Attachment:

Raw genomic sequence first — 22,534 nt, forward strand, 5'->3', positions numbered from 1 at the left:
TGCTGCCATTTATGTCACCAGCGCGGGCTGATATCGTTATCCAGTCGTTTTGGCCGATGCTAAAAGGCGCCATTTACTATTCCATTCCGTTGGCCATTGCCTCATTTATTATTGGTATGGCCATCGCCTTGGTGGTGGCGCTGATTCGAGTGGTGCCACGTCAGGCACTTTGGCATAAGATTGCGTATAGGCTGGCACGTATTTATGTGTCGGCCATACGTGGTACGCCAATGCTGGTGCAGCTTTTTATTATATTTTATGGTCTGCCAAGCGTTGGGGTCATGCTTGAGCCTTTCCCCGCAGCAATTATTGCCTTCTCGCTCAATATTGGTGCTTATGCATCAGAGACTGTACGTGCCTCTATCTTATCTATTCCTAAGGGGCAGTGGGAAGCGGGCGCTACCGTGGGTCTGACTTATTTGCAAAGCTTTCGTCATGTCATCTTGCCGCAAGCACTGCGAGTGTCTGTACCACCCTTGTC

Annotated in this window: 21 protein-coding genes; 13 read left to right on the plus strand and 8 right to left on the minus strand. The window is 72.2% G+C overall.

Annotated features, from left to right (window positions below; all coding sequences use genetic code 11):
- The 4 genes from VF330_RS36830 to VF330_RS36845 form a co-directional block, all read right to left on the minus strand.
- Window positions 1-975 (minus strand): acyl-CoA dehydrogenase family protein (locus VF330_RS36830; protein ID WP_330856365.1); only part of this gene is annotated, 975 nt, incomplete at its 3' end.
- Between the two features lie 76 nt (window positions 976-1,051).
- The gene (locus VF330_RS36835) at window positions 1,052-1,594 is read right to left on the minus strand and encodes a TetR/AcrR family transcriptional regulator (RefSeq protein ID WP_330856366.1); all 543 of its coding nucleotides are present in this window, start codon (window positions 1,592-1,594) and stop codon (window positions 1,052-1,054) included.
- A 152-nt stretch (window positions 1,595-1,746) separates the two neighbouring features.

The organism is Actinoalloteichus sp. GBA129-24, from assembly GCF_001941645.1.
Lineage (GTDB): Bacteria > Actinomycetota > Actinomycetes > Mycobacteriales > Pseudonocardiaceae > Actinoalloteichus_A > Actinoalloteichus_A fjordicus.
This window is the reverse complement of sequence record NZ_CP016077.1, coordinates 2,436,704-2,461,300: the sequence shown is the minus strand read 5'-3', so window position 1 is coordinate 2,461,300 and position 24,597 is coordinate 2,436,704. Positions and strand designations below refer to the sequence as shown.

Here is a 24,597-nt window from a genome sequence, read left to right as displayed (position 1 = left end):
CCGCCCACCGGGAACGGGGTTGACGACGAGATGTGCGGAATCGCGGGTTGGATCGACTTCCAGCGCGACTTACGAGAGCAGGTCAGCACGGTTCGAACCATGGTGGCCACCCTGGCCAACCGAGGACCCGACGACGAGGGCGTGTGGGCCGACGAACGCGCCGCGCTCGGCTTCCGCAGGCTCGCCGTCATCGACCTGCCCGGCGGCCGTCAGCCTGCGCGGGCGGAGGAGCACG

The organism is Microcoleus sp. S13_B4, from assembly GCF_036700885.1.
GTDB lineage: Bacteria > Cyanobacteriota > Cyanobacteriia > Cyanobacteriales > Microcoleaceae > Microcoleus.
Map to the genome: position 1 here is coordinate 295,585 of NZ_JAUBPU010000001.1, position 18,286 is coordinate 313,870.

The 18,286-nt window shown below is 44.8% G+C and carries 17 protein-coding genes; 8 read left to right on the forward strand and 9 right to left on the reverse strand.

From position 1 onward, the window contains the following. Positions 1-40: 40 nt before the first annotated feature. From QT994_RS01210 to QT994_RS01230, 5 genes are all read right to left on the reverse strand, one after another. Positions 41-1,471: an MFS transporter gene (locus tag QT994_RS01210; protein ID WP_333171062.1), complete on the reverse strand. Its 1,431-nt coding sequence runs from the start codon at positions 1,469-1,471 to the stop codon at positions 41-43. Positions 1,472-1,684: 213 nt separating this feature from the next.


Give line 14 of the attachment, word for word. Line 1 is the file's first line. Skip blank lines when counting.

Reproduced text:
CCGCCCACCGGGAACGGGGTTGACGACGAGATGTGCGGAATCGCGGGTTGGATCGACTTCCAGCGCGACTTACGAGAGCAGGTCAGCACGGTTCGAACCATGGTGGCCACCCTGGCCAACCGAGGACCCGACGACGAGGGCGTGTGGGCCGACGAACGCGCCGCGCTCGGCTTCCGCAGGCTCGCCGTCATCGACCTGCCCGGCGGCCGTCAGCCTGCGCGGGCGGAGGAGCACG